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A proper handshake

May 20, 2012
Handshake icon

Handshake icon (Photo credit: Wikipedia)

There really is something to be said for a proper handshake.

I had the occasion over the weekend to shake hands with a guy who appeared to be in his early 80’s. It was one of those weird moments that seem to play out in slow motion so you can remember every detail of the event.

What stuck me was it was probably the first notable handshake I’ve received in years.

The guy, whose name I do not know, was about my size and build, but twice my age. He had a gregarious presence about him that seemed to be personified in his handshake.

We all shake hands at one point or another. It’s the social convention of a polite, professional society. Most of the time it’s little more than two people jutting their hands out for a split second grab and drop. Perhaps, if you’re friends with someone, you might get the combo one-armed hug n’ shake. But in general, shaking hands is hardly remarkable.

By contrast, the handshake I got from this fellow was perfect.

He locked eyes with me, brought his hand up and his elbow back, then launched his hand with the fingers open – as if he were palming a basketball – and literally grabbed my hand and clamped down with just enough force that you knew this was a guy who had lived a life that required some muscle.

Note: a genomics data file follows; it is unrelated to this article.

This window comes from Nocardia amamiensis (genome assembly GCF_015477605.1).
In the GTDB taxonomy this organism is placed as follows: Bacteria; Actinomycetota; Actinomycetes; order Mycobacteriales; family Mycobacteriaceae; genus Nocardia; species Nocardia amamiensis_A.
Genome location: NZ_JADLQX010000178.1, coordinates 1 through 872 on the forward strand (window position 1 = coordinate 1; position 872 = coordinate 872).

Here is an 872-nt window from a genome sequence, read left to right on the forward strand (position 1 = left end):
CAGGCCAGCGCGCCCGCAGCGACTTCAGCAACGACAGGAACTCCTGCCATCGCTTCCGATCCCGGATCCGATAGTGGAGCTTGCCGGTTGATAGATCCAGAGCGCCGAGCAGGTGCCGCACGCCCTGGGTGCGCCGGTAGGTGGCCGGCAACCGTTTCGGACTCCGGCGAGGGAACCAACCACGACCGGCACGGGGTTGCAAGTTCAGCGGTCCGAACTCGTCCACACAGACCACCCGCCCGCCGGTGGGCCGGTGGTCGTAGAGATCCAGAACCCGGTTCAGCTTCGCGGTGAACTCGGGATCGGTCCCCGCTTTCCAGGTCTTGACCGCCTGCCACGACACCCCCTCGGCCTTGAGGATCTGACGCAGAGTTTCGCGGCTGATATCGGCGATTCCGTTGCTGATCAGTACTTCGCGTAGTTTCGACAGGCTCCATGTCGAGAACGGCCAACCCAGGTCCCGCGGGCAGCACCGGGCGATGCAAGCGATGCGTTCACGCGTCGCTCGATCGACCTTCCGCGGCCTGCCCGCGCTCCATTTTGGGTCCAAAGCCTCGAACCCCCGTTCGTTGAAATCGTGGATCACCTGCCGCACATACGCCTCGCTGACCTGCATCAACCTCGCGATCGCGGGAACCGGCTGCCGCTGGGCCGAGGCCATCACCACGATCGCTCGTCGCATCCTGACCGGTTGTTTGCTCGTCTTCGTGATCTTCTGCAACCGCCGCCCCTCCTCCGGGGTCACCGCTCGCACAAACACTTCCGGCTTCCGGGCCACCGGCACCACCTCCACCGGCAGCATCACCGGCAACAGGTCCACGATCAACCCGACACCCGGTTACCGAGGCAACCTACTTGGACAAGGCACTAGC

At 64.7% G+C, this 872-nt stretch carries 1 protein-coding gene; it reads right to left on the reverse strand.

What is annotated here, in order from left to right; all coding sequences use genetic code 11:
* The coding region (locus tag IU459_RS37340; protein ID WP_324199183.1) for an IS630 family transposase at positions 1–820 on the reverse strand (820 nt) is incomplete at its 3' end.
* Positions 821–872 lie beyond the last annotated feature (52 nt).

It was the kind of handshake you’d imagine between a couple of former soldiers who had served in WWII and ran into each other on a dock in Brooklyn one day later in life with a greeting like, “Dutch, you old so-and-so, great to see ya!”

What a handshake.

And then this fellow and I, smiled, parted ways and never said another word or even shared a glance. He had things to do, I had things to do. We just moved on.

It was perfect.

So anyway, dear readers, if you feel like leaving your mark with a proper handshake, make it a good one.

4 Comments leave one →
  1. Diane permalink
    May 22, 2012 10:09 AM

    I agree. As a woman, I get the feeling that I’m supposed to present a limp fish kind of handshake, but I don’t. I grip pretty firmly because I hate being on the receiving end of the limp fish. Although I will admit to toning it down a bit if I get a really floppy, cold hand that I’m afraid I might actually injure.

    • May 22, 2012 11:04 AM

      And here’s the thing, I think for most people, limp fish has become the norm. I’m not sure why. Perhaps we’re just not happy touching people anymore.

  2. May 27, 2012 12:07 AM

    Hello Mike! I hope you are having a wonderful weekend! I just wanted you to know that I nominated you for the “Inspiring Blogger Award!” Here is the link for it:


  1. The Secret Behind a Handshake | C'est la Vie

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